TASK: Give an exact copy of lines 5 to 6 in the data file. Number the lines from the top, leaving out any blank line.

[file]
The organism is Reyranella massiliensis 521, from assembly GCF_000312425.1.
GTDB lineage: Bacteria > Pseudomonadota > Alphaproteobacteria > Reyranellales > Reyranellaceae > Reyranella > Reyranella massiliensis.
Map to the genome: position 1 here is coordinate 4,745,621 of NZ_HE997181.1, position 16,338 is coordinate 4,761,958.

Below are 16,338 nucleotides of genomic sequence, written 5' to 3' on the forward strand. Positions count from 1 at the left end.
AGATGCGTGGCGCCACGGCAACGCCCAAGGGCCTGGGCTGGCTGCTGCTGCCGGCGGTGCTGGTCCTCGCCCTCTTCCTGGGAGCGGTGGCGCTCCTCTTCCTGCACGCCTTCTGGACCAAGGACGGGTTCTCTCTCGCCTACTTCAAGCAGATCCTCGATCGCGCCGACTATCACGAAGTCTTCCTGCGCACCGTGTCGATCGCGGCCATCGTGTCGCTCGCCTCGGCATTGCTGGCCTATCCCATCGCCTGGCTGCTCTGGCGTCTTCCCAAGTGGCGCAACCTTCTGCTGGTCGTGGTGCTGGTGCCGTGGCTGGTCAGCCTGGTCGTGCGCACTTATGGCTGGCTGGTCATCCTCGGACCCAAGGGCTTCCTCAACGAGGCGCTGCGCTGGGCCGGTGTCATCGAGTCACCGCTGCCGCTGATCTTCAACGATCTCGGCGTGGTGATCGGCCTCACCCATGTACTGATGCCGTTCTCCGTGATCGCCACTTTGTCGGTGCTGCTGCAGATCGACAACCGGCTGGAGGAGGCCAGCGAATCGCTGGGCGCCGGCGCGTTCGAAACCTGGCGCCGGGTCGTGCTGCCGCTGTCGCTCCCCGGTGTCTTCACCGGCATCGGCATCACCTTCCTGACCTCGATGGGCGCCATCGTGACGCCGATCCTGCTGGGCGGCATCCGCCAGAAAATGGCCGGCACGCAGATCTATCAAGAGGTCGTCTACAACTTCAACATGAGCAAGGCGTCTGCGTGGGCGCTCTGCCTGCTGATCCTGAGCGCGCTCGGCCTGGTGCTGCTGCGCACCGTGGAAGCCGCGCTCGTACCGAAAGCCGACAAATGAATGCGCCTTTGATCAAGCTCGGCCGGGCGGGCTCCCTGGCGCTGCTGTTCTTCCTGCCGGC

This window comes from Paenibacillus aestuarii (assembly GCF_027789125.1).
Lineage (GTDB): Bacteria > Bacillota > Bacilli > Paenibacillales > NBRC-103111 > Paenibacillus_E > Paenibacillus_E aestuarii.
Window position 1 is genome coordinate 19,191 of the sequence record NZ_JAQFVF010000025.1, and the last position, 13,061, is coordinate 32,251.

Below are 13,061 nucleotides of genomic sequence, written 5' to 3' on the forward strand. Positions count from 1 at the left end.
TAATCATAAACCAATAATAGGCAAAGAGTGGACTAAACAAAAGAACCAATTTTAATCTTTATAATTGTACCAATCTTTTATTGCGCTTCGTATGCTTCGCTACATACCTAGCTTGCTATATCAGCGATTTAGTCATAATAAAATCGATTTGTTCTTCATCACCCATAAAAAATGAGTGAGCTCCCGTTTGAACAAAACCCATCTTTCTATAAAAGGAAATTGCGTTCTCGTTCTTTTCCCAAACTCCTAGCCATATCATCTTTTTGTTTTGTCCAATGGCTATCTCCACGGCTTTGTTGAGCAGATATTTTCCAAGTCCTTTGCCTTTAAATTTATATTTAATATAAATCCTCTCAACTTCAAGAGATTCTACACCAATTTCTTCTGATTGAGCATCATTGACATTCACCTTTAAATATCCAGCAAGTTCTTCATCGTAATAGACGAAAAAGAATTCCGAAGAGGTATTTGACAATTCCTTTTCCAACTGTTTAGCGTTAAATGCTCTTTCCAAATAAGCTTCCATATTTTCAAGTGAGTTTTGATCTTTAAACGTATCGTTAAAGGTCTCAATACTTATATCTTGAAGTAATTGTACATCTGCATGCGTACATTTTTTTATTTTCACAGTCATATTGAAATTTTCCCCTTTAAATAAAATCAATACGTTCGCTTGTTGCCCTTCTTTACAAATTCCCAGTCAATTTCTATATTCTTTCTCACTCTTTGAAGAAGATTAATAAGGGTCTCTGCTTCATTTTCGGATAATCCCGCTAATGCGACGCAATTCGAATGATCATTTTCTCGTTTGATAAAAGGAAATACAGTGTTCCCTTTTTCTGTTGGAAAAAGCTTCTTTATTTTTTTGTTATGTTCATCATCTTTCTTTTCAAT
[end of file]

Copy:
AGATGCGTGGCGCCACGGCAACGCCCAAGGGCCTGGGCTGGCTGCTGCTGCCGGCGGTGCTGGTCCTCGCCCTCTTCCTGGGAGCGGTGGCGCTCCTCTTCCTGCACGCCTTCTGGACCAAGGACGGGTTCTCTCTCGCCTACTTCAAGCAGATCCTCGATCGCGCCGACTATCACGAAGTCTTCCTGCGCACCGTGTCGATCGCGGCCATCGTGTCGCTCGCCTCGGCATTGCTGGCCTATCCCATCGCCTGGCTGCTCTGGCGTCTTCCCAAGTGGCGCAACCTTCTGCTGGTCGTGGTGCTGGTGCCGTGGCTGGTCAGCCTGGTCGTGCGCACTTATGGCTGGCTGGTCATCCTCGGACCCAAGGGCTTCCTCAACGAGGCGCTGCGCTGGGCCGGTGTCATCGAGTCACCGCTGCCGCTGATCTTCAACGATCTCGGCGTGGTGATCGGCCTCACCCATGTACTGATGCCGTTCTCCGTGATCGCCACTTTGTCGGTGCTGCTGCAGATCGACAACCGGCTGGAGGAGGCCAGCGAATCGCTGGGCGCCGGCGCGTTCGAAACCTGGCGCCGGGTCGTGCTGCCGCTGTCGCTCCCCGGTGTCTTCACCGGCATCGGCATCACCTTCCTGACCTCGATGGGCGCCATCGTGACGCCGATCCTGCTGGGCGGCATCCGCCAGAAAATGGCCGGCACGCAGATCTATCAAGAGGTCGTCTACAACTTCAACATGAGCAAGGCGTCTGCGTGGGCGCTCTGCCTGCTGATCCTGAGCGCGCTCGGCCTGGTGCTGCTGCGCACCGTGGAAGCCGCGCTCGTACCGAAAGCCGACAAATGAATGCGCCTTTGATCAAGCTCGGCCGGGCGGGCTCCCTGGCGCTGCTGTTCTTCCTGCCGGC

This window comes from Paenibacillus aestuarii (assembly GCF_027789125.1).